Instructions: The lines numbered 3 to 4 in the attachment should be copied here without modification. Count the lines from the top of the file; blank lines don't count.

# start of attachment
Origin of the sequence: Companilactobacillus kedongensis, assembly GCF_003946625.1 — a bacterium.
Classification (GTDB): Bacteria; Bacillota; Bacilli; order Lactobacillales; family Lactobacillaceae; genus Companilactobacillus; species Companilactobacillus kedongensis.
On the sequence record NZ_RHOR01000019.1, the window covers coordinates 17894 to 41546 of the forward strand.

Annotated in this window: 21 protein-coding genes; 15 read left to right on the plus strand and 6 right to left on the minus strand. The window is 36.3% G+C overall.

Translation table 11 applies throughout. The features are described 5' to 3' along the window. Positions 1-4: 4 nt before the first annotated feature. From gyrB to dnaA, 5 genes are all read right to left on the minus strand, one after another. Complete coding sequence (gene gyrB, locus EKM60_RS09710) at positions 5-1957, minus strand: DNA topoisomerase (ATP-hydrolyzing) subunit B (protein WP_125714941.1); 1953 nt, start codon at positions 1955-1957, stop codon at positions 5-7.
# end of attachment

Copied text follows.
On the sequence record NZ_RHOR01000019.1, the window covers coordinates 17894 to 41546 of the forward strand.

Annotated in this window: 21 protein-coding genes; 15 read left to right on the plus strand and 6 right to left on the minus strand. The window is 36.3% G+C overall.